"Many small tricks, especially card tricks, require neither apparatus nor sleight of hand; much apparatus of the "gimmick" type does not require sleight of hand. Illusions, because they deal with objects too big to hold in the hand, are one class of magic that seldom require sleight of hand – though even here sleight of hand "forcing" may be called into play. There are successful illusionists and apparatus conjurers who can do no sleight of hand at all, but their difficulties and restrictions deserve our sympathy rather than our scorn."
The magicians Penn & Teller have been known, as part of their act, to explain sleight of hand while demonstrating it with a performance by Teller, appearing to merely dispose of an old cigarette and light a new cigarette. Teller is, in fact, simply hiding and replacing the same cigarette without ever putting it out. While Teller performs, Penn describes what he is doing, and explains the seven principles of sleight of hand.
The seven principles are:
This concept of seven principles of sleight of hand was created by Penn & Teller for their effect and routine.
In "The Trick Brain", Fitzkie identifies 19 fundamental effects in magic (p. 25).
Fitzkee groups the 19 types of effects into 3 main divisions:
1.-12. belong to the physical group
13.-14. carry a suggestion of mind dominance
15.-19. are entirely mental in character
Sleight-of-hand techniques can also be used to cheat in gambling games, in street con games such as the three-shell game, or three-card monte to steal, or, in some cases, to claim supernatural powers, as in the performances of some 19th- and early 20th-century spirit mediums. For this reason, the term "sleight of hand" frequently carries negative associations of dishonesty and deceit, and is also used metaphorically outside the above contexts. The techniques used by gamblers, however, are often very different from those employed by magicians; similarly, the techniques used by some psychics or spirit mediums are often different from those found in "straight" close-up magic and mentalism. The differences, however, are due to the different working conditions and the different degrees of proximity between spectators and performer; the same basic techniques and approaches are common in all the areas of deception mentioned.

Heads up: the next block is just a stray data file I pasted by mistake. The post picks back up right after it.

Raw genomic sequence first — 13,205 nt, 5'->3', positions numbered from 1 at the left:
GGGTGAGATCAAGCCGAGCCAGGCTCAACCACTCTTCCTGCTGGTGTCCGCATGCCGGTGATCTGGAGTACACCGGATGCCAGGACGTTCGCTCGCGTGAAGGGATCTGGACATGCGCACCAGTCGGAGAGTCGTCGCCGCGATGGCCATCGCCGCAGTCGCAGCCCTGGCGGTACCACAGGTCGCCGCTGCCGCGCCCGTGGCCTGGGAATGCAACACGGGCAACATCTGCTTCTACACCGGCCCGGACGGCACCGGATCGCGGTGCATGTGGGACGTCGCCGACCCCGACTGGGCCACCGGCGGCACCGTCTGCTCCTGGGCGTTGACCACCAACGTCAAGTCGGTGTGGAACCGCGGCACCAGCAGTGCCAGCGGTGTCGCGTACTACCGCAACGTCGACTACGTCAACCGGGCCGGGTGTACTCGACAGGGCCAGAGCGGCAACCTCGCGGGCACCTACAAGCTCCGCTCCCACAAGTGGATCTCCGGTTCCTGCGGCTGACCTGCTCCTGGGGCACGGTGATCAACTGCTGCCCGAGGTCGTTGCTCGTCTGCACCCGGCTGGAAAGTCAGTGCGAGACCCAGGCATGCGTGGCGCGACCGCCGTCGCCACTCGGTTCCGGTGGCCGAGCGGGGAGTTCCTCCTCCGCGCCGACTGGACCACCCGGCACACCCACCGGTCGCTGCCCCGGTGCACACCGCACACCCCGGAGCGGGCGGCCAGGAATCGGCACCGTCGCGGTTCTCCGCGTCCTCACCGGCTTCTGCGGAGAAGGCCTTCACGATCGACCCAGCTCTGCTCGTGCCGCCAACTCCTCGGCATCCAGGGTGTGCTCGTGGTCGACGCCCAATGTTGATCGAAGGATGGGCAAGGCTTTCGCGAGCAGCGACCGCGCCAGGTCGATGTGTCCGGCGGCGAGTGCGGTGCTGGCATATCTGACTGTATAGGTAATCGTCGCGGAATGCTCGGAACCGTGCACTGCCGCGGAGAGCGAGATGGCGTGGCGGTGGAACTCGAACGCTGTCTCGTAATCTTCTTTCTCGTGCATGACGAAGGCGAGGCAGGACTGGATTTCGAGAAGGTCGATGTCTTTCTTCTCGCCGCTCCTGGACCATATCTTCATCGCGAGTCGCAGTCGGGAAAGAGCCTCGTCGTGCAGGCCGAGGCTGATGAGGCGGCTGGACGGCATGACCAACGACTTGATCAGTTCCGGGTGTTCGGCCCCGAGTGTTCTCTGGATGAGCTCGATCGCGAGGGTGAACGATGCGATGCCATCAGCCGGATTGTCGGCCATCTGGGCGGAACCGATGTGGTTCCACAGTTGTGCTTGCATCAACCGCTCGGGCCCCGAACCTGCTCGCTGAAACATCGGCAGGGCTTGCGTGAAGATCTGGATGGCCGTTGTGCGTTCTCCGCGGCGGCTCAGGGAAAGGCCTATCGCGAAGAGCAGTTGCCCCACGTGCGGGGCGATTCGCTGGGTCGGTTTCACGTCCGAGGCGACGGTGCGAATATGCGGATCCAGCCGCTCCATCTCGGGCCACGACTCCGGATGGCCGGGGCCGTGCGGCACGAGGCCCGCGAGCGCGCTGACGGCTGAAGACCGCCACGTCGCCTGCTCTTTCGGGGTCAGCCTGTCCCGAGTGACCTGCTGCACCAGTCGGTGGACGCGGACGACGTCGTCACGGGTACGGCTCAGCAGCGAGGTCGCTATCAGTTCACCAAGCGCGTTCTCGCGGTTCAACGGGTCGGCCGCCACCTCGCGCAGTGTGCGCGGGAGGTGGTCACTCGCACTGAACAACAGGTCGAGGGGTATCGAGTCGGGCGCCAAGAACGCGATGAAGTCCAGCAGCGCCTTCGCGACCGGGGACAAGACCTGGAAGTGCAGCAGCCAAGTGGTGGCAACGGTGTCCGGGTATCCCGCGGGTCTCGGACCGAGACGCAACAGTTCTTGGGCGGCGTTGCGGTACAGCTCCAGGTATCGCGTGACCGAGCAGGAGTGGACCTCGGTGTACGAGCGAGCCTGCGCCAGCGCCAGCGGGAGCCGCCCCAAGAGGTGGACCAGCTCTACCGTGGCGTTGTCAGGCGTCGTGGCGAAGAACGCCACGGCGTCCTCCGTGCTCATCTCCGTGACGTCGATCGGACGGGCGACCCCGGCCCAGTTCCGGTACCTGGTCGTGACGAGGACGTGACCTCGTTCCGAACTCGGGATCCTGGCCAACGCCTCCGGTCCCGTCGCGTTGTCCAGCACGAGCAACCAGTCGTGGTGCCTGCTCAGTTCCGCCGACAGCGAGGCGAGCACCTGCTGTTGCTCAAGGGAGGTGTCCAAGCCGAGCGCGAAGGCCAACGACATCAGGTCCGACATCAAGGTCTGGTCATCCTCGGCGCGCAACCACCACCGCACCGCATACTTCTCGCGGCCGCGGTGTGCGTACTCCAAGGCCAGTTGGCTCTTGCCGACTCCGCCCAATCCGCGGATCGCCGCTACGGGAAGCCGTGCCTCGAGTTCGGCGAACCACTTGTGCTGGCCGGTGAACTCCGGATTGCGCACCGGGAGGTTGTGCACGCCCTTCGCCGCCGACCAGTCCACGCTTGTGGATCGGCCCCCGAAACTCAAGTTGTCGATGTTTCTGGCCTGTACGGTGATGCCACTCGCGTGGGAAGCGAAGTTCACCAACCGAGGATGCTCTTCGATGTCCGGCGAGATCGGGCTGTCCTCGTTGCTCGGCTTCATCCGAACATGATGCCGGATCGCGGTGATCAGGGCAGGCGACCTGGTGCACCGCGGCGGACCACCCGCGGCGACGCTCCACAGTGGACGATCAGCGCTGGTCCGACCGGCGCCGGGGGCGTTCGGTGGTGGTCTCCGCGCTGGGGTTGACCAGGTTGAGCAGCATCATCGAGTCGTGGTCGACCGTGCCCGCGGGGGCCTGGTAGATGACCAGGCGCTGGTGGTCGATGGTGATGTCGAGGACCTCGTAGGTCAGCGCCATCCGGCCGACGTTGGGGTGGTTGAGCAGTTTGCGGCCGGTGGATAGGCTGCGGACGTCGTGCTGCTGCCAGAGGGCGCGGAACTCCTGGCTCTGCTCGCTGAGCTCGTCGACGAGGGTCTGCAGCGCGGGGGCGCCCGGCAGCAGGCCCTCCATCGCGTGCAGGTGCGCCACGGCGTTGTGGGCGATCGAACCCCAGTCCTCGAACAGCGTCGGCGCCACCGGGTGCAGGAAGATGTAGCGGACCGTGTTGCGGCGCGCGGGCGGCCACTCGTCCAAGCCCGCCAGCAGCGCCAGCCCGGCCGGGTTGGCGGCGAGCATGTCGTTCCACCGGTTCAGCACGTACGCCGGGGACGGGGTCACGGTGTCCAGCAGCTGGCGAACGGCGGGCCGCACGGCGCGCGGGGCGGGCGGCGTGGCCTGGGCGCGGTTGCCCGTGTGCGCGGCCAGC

Performers often encourage their audience to believe they have used sleight of hand when they are actually using another principle or gimmick as the means of misdirecting the audience. For example, if one is performing something as simple as the appearing/disappearing coins using a thumb tip, the trick lies in the gimmick, but the audience is led to believe that the performer has done something very complex to hide the coins. This directs them away from thinking of a method as simple as the thumb tip.
...subtilissima collectione persuaseris. Sic ista sine noxa decipiunt quomodo praestigiatorum acetabula et calculi, in quibus me fallacia ipsa delectat. Effice ut quomodo fiat intellegam: perdidi lusum. Idem de istis captionibus dico - quo enim nomine potius sophismata appellem? -: nec ignoranti nocent nec scientem iuvant.
...persuade him by means of subtle argumentation. Such quibbles are just as harmlessly deceptive as the juggler's cup and dice, in which it is the very trickery that pleases me. But show me how the trick is done, and I have lost my interest therein. And I hold the same opinion about these tricky word-plays; for by what other name can one call such sophistries? Not to know them does no harm, and mastering them does no good.